Millennial Misery: Young, Talented, Educated and Unemployed!
They're probably the best educated and most technologically savvy generation to enter today's work force, but they can't get a job.
The group of young graduates known as "Millennials" are finding, much to their surprise and frustration, that their unique skills don't give them much of an advantage in today's crippling recession.
The so-called "Millennial Generation," those born in the 1980s and '90s (ages 18 to 29) are now entering the work force as the first generation of American workers since WWII with more dismal prospects of landing a job than the generations that preceded them.
-- See average salaries of jobs for workers age 18 - 25.
The current recession is hitting everyone hard, especially in their wallets. However, Millennials are feeling the pinch perhaps more than most. Although the overall unemployment rate in June was 9.5 percent, for those ages 18-24, the unemployment rate was 15.3 percent. Unemployment among ages 35-44 was 7.8 percent; 45-54 was 7.5 percent; and 55 and older was 6.9 percent.
When you compare all those figures with the rest of the unemployed also seeking work, you note a marked difference tilting against the Millennials.
A bleak outlook
According to a recent report from the Pew Research Center, unemployment among 18- to 29-year-olds is the highest it's been in three decades. The bleak job landscape has also forced these younger workers to compete heavily against Baby Boomers trying to save for retirement and Generation-X workers who have homes and families to support.
The dim outlook has forced many highly trained young people to consider other professions or volunteer work and, in growing numbers, prompted many to move back home with their parents. For many young people, the unsuccessful job search and its consequences can be extremely frustrating.
Boston resident Clairemise Montero, 23, is pursuing a career in promotions and public relations. Like many of her generation these days, she too has found it necessary to move back home while seeking full-time employment in her chosen field. However, despite the obstacles Clairemise and her friends are encountering in this tight job market, she remains optimistic, maintaining that the keys to eventual success are persistence, optimism and faith.
"You really have to maintain a positive thought process," Montero said. "Despite the grim economy, you can't just sit on the couch and expect a job is going to come to you. It all depends on the individual; but for me, maintaining a positive outlook is very important.
"There are many young people who graduate and get frustrated when they get out into the real world," Montero added. "It's definitely more challenging for many of us to find full-time jobs these days, but you have to keep yourself exposed to any new opportunity, and continued networking is also very important."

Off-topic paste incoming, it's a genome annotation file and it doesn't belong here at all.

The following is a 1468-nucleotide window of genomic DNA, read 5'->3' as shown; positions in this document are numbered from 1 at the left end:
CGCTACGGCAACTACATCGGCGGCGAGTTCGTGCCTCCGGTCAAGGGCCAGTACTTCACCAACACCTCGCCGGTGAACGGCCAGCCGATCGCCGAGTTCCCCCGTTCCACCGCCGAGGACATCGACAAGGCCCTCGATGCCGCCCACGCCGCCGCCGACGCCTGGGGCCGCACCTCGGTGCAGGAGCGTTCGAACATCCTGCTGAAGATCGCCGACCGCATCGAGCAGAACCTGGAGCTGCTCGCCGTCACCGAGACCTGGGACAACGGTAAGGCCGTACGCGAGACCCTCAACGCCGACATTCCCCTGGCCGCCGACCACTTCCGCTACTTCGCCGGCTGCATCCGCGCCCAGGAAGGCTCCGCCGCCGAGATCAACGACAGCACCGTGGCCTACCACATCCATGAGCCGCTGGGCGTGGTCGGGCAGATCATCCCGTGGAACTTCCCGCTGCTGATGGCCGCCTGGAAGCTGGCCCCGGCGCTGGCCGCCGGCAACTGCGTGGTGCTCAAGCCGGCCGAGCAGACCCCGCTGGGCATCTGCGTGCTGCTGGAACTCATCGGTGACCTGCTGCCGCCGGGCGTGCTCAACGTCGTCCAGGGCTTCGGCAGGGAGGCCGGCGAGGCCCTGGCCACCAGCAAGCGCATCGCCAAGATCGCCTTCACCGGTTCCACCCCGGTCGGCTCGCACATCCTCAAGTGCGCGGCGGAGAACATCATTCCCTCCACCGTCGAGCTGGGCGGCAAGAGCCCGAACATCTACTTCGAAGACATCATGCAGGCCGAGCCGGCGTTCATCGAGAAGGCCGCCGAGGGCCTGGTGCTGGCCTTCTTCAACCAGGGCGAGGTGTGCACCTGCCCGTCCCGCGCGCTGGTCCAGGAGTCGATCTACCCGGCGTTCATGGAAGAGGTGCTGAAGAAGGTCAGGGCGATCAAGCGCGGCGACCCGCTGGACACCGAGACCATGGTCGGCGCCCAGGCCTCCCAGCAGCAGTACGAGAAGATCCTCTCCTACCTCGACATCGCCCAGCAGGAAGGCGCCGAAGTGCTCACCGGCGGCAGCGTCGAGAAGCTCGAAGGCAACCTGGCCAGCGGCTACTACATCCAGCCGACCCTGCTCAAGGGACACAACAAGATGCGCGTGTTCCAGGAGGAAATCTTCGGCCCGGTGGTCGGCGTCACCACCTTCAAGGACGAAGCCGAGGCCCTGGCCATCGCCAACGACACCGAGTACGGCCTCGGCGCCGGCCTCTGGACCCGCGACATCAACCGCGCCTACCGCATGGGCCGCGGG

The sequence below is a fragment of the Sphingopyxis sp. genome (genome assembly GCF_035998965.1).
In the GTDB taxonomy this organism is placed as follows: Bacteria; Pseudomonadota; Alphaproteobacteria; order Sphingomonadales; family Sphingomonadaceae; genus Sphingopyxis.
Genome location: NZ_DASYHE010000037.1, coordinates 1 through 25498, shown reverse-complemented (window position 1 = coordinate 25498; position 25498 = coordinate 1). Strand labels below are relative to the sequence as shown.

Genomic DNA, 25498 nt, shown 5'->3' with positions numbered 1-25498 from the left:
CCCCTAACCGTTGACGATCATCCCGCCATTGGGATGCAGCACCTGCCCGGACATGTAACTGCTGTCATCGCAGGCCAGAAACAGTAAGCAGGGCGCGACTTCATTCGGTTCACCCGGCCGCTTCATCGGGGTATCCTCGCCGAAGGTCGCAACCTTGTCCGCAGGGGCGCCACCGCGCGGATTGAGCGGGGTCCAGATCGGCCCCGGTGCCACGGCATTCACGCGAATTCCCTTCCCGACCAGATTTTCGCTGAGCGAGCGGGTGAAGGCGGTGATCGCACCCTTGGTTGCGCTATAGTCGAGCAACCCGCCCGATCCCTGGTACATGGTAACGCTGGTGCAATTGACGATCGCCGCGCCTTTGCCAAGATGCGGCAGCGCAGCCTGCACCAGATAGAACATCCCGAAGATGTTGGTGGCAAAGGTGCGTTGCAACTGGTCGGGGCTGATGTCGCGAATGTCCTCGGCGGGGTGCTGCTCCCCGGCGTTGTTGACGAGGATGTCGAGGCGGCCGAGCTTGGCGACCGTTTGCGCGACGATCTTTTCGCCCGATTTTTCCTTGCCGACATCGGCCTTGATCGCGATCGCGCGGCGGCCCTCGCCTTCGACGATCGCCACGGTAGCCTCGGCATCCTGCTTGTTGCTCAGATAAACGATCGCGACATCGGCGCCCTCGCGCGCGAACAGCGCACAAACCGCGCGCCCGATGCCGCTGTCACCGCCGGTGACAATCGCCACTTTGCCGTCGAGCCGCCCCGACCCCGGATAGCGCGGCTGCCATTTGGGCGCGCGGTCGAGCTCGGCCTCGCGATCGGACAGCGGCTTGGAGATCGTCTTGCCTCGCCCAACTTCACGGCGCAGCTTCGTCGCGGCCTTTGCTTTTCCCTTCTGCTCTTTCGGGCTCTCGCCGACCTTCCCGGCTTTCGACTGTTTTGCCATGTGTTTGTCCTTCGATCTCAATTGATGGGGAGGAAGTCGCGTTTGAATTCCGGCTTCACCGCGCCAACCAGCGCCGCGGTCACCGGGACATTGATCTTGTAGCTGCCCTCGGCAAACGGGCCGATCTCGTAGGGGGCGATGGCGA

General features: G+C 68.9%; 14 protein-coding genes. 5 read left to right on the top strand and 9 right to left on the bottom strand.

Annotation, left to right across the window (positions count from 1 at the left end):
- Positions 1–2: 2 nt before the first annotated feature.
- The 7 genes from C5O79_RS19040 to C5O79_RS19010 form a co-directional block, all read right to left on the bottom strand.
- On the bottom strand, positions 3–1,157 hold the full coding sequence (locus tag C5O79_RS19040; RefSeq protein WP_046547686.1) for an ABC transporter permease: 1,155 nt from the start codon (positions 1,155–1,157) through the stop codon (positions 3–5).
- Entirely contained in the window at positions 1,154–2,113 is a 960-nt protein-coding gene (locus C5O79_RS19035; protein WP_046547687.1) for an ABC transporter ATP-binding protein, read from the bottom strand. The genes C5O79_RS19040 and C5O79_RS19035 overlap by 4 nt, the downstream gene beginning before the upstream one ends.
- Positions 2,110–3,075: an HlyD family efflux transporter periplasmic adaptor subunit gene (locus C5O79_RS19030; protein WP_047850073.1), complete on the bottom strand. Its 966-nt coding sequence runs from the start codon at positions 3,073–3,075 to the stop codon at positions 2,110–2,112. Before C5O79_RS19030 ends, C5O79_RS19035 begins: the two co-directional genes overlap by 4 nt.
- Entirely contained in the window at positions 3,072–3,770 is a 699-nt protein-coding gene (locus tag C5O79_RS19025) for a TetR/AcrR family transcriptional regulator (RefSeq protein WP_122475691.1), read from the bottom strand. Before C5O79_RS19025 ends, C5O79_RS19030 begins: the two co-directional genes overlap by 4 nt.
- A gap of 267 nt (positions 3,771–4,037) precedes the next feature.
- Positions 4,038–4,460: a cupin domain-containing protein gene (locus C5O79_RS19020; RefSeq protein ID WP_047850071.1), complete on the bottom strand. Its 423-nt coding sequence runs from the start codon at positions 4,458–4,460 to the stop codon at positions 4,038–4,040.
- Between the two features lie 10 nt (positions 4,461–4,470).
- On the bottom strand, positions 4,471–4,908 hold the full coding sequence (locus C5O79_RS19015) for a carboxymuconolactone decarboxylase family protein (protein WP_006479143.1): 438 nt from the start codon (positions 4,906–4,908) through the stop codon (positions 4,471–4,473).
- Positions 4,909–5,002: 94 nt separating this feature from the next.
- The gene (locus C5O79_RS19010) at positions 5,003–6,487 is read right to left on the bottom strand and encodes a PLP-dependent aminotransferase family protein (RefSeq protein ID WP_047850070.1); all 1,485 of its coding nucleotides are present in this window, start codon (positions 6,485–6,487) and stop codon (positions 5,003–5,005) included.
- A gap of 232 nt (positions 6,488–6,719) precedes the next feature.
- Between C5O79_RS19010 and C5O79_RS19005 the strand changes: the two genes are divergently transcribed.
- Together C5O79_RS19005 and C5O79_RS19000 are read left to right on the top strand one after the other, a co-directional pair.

Still, Montero concedes, she may have to look outside her preferred field in order to find work: "You have to explore different avenues and step out of your comfort zone. Some of us may have to consider careers that are not related to our original plan and try something different."
For her, that "something different" may involve returning to school to get her master's degree to improve her marketability.
However, even that option of additional education holds few guarantees of employment. A large percentage of highly trained young people often find their education to be a drawback amid the highly competitive chase for fewer available jobs. Many are deemed overqualified for certain hourly-rate jobs they apply for to simply make ends meet.
Applying for jobs? Find out what they pay.
Still, despite the recession's difficult impact, optimism and ingenuity spring eternal for this group of young people. Many are seeking an alternative path while awaiting their big break. Here are some options:
1. Go to grad school.
You'd be in good company. Recently, the Educational Testing Service reported that last year, more the 675,000 people registered for the GRE tests. That's a 9 percent increase from 2008.
2. Use those Web skills to create your own job.
Some Millennials are using their internet savvy, creativity and ingenuity to become online entrepreneurs and create their own unique niche or business. Helping older professionals with social networking, for example, can be very profitable.
3. Try another internship.
Half of the class of 2008 had been an intern at some point in their college career. According to the National Association of Colleges and Employers, the share of those entering an internship as a possible gateway to employment increased to 52 percent by 2009.
4. Volunteer your way into a full-time job.
An estimated 8.24 million young people, ages 16-24, volunteered in 2008, according to the Corporation for National and Community Service. That's approximately 441,000 more than in 2009. For example, The Peace Corps reported an increase of 18 percent in applicants in fiscal year 2009 after more than 15,000 young people volunteered for service.
Neil Howe, author of a series of books about the Millennial Generation, says young people these days are "more likely to take an unpaid internship, classes or free consulting -- something that advances their goals".
Next: Gen Next on the Job
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